Beef Ribs Cooked En Sous Vide - 135 F for 48 Hours





Introduction: Beef Ribs Cooked En Sous Vide - 135 F for 48 Hours

These beef ribs were far and away the best ribs I have ever eaten. Not only did we fail to photograph the first batch because we ate them so quickly, they didn't even get plated because we ate them standing up over the counter. For breakfast. The meat is completely tender and fall-off-the-bone melted, while still being medium-rare. Sauces or seasonings would have detracted from the perfect meat flavor.

"Sous vide" is French for "under vacuum" and cooking en sous vide typically refers to vacuum packing ingredients, then cooking them under very strict temperature control. "Precision cooking" might be a more accurate term, but all gastronomical things tend to gravitate toward the French descriptions. When sealed in plastic, the aromatics cannot vaporize so flavors are more intense, and food can be cooked in water baths held at specific temperatures for long periods of time without the water soaking or otherwise changing the texture of the food. Sous vide is a food service technique that has been embraced by the world's best chefs, and with some equipment that is not outrageously expensive, you can duplicate some of their dishes.

My two favorite references for sous vide are Thomas Keller's Under Pressure and A Practical Guide to Sous Vide Cooking by Douglas Baldwin.

Here's the short form of the recipe:
Salt and vacuum pack as many beef ribs as will fit in your water bath (I prefer grass-fed beef).
Cook at 135 F for 48 hours.
Sear with propane torch.
Eat immediately - sharing is optional.

Step 1: Sous Vide Equipment

Restaurant and food service-level sous vide equipment can be quite expensive. I managed to spend under $200 in addition to equipment I already owned for an at-home sous vide setup. I use:

Sous Vide Magic PID temperature controller purchased from Auber Instruments on Ebay
cheap crock pot1 without electronics (just an on/off switch)
FoodSaver Vac 200 (the link goes to a model that's close enough) Vacuum Sealing Kit (borrowed from helava)
Propane torch

Update: since I purchased my equipment, Sous Vide Supreme has started making an all-in-one unit designed for home use.  The regular 10L unit is $400, and the still-quite-roomy 8.7L Demi is $300 - comparison here.

1 A rice cooker or electric kettle can also work; the variables are size of container, and speed of heating. I usually pre-heat the water, as crock pots heat up VERY slowly. We've got an industrial-sized rice cooker on order. The key is to make sure your heating device doesn't have a brain, as the PID controller works by cycling the power on and off and you can't be resetting your crock pot each time.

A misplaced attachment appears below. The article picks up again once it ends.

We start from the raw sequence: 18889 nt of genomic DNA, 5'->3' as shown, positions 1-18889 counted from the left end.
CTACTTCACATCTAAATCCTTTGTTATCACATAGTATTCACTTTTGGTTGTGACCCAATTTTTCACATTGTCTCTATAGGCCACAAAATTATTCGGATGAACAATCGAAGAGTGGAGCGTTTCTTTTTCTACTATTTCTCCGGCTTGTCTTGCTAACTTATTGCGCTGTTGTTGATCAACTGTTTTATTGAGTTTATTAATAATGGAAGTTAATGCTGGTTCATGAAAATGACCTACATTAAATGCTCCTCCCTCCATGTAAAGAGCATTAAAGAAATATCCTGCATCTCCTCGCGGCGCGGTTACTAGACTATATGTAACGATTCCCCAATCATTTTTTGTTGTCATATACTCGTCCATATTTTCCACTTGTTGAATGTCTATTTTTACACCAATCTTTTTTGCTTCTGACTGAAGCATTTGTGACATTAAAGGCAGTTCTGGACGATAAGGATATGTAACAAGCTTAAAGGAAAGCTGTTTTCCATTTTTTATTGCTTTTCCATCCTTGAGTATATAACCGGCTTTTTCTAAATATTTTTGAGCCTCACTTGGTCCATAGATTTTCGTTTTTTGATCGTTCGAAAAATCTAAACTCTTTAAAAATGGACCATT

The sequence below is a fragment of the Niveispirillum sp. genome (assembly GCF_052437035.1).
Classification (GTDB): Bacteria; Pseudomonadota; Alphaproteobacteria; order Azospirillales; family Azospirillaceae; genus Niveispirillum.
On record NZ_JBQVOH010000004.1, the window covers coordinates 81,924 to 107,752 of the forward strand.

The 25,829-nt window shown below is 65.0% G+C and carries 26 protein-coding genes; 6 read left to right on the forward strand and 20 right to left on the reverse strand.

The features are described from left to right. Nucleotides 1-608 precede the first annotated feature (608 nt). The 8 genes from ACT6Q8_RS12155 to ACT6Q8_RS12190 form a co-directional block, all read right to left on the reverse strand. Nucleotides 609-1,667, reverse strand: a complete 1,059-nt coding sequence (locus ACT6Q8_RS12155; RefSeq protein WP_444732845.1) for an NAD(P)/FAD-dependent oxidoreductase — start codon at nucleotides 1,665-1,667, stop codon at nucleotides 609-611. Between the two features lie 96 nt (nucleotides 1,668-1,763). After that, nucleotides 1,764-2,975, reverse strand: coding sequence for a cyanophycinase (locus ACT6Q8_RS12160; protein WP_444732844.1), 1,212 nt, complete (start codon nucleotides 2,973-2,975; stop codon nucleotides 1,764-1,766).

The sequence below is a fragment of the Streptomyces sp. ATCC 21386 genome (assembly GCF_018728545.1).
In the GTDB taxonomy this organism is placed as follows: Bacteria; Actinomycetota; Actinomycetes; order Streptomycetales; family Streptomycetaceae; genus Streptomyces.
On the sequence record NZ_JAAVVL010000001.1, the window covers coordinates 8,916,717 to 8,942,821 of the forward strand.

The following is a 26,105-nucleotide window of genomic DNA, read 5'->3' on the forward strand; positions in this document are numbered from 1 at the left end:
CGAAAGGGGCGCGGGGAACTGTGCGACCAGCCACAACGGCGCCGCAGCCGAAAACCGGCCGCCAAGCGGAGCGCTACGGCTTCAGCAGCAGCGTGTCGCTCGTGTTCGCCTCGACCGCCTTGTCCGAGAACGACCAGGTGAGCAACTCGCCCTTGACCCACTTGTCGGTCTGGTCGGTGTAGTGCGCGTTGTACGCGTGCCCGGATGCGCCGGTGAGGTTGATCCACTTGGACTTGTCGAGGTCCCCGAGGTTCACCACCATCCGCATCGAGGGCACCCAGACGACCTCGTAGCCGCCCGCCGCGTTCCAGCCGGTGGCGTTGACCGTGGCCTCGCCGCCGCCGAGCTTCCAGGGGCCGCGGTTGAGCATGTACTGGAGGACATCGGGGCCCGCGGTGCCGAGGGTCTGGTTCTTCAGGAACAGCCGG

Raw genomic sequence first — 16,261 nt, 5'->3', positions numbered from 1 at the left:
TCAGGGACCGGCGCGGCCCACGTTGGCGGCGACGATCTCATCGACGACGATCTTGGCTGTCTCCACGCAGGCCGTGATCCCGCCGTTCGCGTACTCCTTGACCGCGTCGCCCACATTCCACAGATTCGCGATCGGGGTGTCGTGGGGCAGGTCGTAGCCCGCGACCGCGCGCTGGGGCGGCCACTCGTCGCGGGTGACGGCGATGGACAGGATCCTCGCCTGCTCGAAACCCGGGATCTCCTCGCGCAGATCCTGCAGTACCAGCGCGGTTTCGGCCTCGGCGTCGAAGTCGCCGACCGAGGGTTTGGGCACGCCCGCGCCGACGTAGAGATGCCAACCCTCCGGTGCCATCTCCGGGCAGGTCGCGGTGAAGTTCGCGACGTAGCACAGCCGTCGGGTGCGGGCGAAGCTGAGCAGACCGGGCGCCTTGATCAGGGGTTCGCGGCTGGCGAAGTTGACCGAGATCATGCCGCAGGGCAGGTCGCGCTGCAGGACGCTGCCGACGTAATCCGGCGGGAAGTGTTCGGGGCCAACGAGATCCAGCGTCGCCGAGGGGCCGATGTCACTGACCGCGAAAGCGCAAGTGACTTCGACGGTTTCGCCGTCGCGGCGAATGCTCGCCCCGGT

Step 2: Salt the Meat

Salt the meat. I "rain" about a teaspoon of coarse sea salt on each rib section.

Step 3: Vacuum Pack the Meat

Vacuum seal the meat.

I'm using a "channel-type" vacuum sealer; professional chefs will use a chamber sealer. The primary difference is that a channel sealer has difficulty sealing liquid into the bags (because it tries to suck the liquid out). That doesn't matter for this recipe, but for other sous vide recipes I get around this by freezing the liquid ingredients, then vacuum-packing them as solids.

Step 4: Precision Cook the Meat

Cook in a 135 F water bath for 48 hours. The cooking accomplishes two things: it melts the collagen, making the meat tender, and it kills most pathogens. A Practical Guide to Sous Vide Cooking is a good reference for just how many of the pathogens are killed at what temperature over what time period.

I found my crock pot to work fine for this recipe, and to have good temperature stability and homogeneity. It is, however, a poor choice for short sous vide cooking because of its relatively low power. It cannot respond quickly to fluctuations (say throwing in a pound or two of 40 F meat). If you want to cook a piece of sirloin for 30 minutes at 125 F, the crock pot can be frustrating to use. I've got my eyes peeled for a used large commercial rice cooker...

After two days, take the meat out of the vacuum bag. The small amount liquid is tasty, and due to the melted collagen and gelatin will solidify when it cools. Be sure to reserve it for use in stock or gastrique.

Step 5: Sear the Outside of the Meat

The meat is now fully cooked, but it won't smell done because it's not seared. Seared meat smells good. There's something deep in our genes that tells us to kill animals, cook them with fire, and eat as much as possible because those high-quality calories will make us more likely to reproduce. Or something really close to that.

Searing temperatures are much higher than cooking temperatures, especially sous vide cooking temperatures. If you bring an entire piece of meat to searing temperatures, it will be overcooked and dry, so you only want to sear the outside. This way you get all those nice Maillard reaction products and seared-meat smells on the surface, and perfectly-cooked meat on the inside.

Here, I'm using a propane torch to sear the outside of the beef ribs. Briefly pan frying them in hot oil, or putting them on a hot grill also works. Note that we're only talking a minute or so - this really is just for surface effects.

Step 6: Immediately Eat

Eat them standing up! It's ok, they're that good.

Alternatively, serve them as the main dish at a super-fancy dinner party. Either way, they'll probably be the best ribs you've ever tasted. While you can add the sauce of your choice, it really is gilding the lily.